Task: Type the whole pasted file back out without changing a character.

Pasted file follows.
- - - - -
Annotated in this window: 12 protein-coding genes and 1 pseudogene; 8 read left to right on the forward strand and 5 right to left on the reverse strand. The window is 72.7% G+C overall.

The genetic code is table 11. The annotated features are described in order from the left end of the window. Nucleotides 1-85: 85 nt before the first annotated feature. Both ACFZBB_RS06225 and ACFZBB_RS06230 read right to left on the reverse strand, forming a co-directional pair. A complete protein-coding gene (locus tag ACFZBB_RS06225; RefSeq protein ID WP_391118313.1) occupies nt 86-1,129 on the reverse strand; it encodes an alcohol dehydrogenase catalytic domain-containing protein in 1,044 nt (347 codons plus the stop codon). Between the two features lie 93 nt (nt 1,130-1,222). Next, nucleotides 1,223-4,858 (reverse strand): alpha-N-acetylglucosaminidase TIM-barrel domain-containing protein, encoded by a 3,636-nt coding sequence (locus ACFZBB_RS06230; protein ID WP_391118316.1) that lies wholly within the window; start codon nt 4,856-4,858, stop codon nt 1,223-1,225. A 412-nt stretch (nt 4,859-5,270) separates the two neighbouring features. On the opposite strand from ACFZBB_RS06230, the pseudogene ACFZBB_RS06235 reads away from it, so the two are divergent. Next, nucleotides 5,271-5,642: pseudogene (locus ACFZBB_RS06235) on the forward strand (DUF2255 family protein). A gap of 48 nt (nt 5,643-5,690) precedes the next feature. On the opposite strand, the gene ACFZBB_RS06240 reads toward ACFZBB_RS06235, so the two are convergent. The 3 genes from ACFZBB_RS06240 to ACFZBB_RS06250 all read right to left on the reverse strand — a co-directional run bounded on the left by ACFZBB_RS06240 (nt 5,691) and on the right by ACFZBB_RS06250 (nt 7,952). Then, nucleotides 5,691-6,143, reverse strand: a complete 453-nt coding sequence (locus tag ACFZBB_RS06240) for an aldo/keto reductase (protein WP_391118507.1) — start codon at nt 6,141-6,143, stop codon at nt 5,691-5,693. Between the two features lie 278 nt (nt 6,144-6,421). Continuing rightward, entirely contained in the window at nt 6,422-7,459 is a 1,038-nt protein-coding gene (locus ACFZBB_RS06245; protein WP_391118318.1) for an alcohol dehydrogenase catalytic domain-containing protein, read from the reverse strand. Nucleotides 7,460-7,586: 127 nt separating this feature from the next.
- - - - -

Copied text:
Annotated in this window: 12 protein-coding genes and 1 pseudogene; 8 read left to right on the forward strand and 5 right to left on the reverse strand. The window is 72.7% G+C overall.

The genetic code is table 11. The annotated features are described in order from the left end of the window. Nucleotides 1-85: 85 nt before the first annotated feature. Both ACFZBB_RS06225 and ACFZBB_RS06230 read right to left on the reverse strand, forming a co-directional pair. A complete protein-coding gene (locus tag ACFZBB_RS06225; RefSeq protein ID WP_391118313.1) occupies nt 86-1,129 on the reverse strand; it encodes an alcohol dehydrogenase catalytic domain-containing protein in 1,044 nt (347 codons plus the stop codon). Between the two features lie 93 nt (nt 1,130-1,222). Next, nucleotides 1,223-4,858 (reverse strand): alpha-N-acetylglucosaminidase TIM-barrel domain-containing protein, encoded by a 3,636-nt coding sequence (locus ACFZBB_RS06230; protein ID WP_391118316.1) that lies wholly within the window; start codon nt 4,856-4,858, stop codon nt 1,223-1,225. A 412-nt stretch (nt 4,859-5,270) separates the two neighbouring features. On the opposite strand from ACFZBB_RS06230, the pseudogene ACFZBB_RS06235 reads away from it, so the two are divergent. Next, nucleotides 5,271-5,642: pseudogene (locus ACFZBB_RS06235) on the forward strand (DUF2255 family protein). A gap of 48 nt (nt 5,643-5,690) precedes the next feature. On the opposite strand, the gene ACFZBB_RS06240 reads toward ACFZBB_RS06235, so the two are convergent. The 3 genes from ACFZBB_RS06240 to ACFZBB_RS06250 all read right to left on the reverse strand — a co-directional run bounded on the left by ACFZBB_RS06240 (nt 5,691) and on the right by ACFZBB_RS06250 (nt 7,952). Then, nucleotides 5,691-6,143, reverse strand: a complete 453-nt coding sequence (locus tag ACFZBB_RS06240) for an aldo/keto reductase (protein WP_391118507.1) — start codon at nt 6,141-6,143, stop codon at nt 5,691-5,693. Between the two features lie 278 nt (nt 6,144-6,421). Continuing rightward, entirely contained in the window at nt 6,422-7,459 is a 1,038-nt protein-coding gene (locus ACFZBB_RS06245; protein WP_391118318.1) for an alcohol dehydrogenase catalytic domain-containing protein, read from the reverse strand. Nucleotides 7,460-7,586: 127 nt separating this feature from the next.